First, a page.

648 F2d 1063 Poirrier v. Nicklos Drilling Company

648 F.2d 1063

Wilsey POIRRIER, Plaintiff-Appellant,

No. 80-4004

Summary Calendar.

United States Court of Appeals,
Fifth Circuit.

Unit A

June 26, 1981.

William P. Rutledge, Lafayette, La., for plaintiff-appellant.

Kent Westmoreland, Houston, Tex., for defendant-appellee.

Appeal from the United States District Court for the Eastern District of Louisiana.

Before BROWN, POLITZ and TATE, Circuit Judges.

TATE, Circuit Judge:

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Plaintiff Poirrier places a single issue before this court for resolution: Whether a maritime personal injury action, commenced in state court under the "saving to suitors" clause of 28 U.S.C. § 1333,1 can be removed to federal court on grounds of diversity of citizenship.


Poirrier was injured on an inland submersible drilling barge on the Atchafalaya River in Louisiana. Alleging the negligence of bargeowner Nicklos Drilling Co. (Nicklos) as the cause of his injuries, Poirrier filed suit in tort in the state courts of Louisiana. The defendant Nicklos, invoking the diversity jurisdiction of the federal courts, 28 U.S.C. § 1332, removed the action to the United States District Court for the Eastern District of Louisiana pursuant to the provisions of 28 U.S.C. § 1441. Poirrier then moved the district court to remand the case on grounds that its removal violated the express provisions of the "saving to suitors" clause. That motion was denied.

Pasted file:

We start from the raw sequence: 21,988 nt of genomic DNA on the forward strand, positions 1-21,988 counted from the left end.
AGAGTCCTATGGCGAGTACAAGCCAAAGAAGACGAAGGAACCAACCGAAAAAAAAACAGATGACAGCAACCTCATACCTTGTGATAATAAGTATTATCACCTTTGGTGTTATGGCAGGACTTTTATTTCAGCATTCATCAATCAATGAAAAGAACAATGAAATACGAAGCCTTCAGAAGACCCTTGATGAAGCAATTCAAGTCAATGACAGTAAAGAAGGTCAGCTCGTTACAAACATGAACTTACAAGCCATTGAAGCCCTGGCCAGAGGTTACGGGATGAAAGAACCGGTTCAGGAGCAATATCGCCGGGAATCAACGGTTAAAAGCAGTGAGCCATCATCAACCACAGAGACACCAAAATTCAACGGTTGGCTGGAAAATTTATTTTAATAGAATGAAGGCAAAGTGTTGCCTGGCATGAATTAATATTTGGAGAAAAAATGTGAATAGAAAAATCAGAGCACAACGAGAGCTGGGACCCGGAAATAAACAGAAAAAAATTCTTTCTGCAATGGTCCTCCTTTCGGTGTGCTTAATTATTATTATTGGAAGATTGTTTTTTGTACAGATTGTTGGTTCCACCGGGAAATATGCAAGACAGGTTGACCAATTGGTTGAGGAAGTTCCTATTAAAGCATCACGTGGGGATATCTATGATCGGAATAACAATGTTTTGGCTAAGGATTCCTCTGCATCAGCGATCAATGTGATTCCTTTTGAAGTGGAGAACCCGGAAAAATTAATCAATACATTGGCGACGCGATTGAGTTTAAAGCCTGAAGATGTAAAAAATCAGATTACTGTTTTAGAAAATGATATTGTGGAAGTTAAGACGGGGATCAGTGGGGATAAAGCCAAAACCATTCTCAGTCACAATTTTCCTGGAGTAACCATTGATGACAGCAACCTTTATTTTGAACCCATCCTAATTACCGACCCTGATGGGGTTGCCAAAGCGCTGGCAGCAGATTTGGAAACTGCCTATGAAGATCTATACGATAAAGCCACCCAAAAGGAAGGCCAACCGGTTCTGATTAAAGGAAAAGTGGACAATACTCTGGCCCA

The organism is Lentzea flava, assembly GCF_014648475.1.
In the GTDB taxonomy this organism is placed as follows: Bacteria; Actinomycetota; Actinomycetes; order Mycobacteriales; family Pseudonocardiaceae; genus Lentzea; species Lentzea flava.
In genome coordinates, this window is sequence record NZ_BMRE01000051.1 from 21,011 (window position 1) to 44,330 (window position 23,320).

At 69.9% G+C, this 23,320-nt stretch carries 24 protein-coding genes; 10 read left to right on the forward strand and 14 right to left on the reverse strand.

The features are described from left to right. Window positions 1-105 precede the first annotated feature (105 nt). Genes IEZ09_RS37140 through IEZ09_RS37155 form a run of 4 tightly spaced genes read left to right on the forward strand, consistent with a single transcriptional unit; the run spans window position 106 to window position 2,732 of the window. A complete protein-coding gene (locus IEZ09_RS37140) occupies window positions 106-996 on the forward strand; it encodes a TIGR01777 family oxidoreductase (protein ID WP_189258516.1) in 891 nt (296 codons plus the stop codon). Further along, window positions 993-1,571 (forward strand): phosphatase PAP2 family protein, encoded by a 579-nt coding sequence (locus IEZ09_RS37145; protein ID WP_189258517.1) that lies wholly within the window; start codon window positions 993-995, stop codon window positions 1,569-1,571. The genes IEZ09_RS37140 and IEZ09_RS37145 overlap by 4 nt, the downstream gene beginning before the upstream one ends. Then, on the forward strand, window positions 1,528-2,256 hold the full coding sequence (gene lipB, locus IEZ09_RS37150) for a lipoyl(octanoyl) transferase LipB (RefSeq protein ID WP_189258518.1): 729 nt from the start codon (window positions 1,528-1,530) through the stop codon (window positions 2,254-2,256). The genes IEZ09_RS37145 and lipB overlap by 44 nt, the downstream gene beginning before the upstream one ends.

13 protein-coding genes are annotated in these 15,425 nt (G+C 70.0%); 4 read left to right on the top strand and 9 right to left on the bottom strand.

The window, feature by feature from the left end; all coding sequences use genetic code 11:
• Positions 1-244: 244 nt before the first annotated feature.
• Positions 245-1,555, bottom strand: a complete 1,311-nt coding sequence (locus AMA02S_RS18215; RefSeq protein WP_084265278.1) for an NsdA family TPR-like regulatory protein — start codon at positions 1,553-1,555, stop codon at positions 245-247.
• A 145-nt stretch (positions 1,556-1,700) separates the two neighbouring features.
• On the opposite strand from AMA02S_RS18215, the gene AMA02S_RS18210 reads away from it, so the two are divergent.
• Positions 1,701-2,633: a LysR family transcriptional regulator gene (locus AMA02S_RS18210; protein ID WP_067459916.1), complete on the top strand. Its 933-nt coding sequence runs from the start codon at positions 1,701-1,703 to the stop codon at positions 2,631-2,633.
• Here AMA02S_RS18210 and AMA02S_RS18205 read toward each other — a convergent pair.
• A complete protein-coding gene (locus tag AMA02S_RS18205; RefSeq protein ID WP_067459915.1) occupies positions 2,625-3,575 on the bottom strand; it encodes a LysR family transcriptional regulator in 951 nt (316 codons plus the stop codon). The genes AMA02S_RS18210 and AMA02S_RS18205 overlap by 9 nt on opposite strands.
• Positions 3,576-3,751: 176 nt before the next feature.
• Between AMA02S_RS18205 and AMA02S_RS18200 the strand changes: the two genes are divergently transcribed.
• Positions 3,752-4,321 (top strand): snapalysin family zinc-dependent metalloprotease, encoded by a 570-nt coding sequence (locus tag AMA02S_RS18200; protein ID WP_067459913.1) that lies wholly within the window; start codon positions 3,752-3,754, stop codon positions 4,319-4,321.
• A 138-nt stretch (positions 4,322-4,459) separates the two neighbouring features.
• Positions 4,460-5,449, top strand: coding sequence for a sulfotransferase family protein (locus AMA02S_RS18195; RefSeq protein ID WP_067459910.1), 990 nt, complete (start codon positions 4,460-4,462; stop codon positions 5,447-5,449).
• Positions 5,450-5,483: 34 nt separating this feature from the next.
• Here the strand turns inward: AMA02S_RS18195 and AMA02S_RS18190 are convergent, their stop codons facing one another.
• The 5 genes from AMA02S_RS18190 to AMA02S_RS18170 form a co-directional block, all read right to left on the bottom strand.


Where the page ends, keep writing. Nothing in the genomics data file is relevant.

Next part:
Poirrier now seeks review of the district court's order denying remand through the alternative vehicles of appeal or petition for a writ of mandamus.


An order denying remand of a case removed to federal court is not a final order within the meaning of 28 U.S.C. § 12912 and, standing by itself, it cannot be appealed unless certified by the district court according to the provisions of 28 U.S.C. § 1292(b).3 Capital Bancshares, Inc. v. North American Guaranty Ins. Co., 433 F.2d 279, 282 (5th Cir. 1970); Lewis v. E. I. DuPont De Nemours & Co., 183 F.2d 29, 31 (5th Cir. 1950); 1A Moore's Federal Practice P 0.169(2.-3), at 580 (2d ed. 1979); 14 Wright, Miller & Cooper, Federal Practice and Procedure § 3740, at 768-69 (1976); 15 id. § 3914, at 547-48. Such certification was not obtained in the present case and we are therefore without jurisdiction to review this order on appeal.


Where the circumstances are appropriate, appellate court review of an unappealable interlocutory order may be obtained through a petition for a writ of mandamus. 1A Moore's Federal Practice, supra, P 0.169(2.-3), at 581; 15 Wright, Miller & Cooper, supra, § 3914, at 548. See Humble Oil & Refining Co. v. Bell Marine Serv., Inc., 321 F.2d 53, 54-55 & n. 4 (5th Cir. 1963). This case, however, does not present the "exceptional circumstances" that would "justify the invocation of this extraordinary remedy." See Will v. United States, 389 U.S. 90, 95, 88 S.Ct. 269, 273, 19 L.Ed.2d 305 (1967); Wilkins v. American Export-Isbrandtsen Lines, Inc., 401 F.2d 151, 151 (2d Cir. 1968).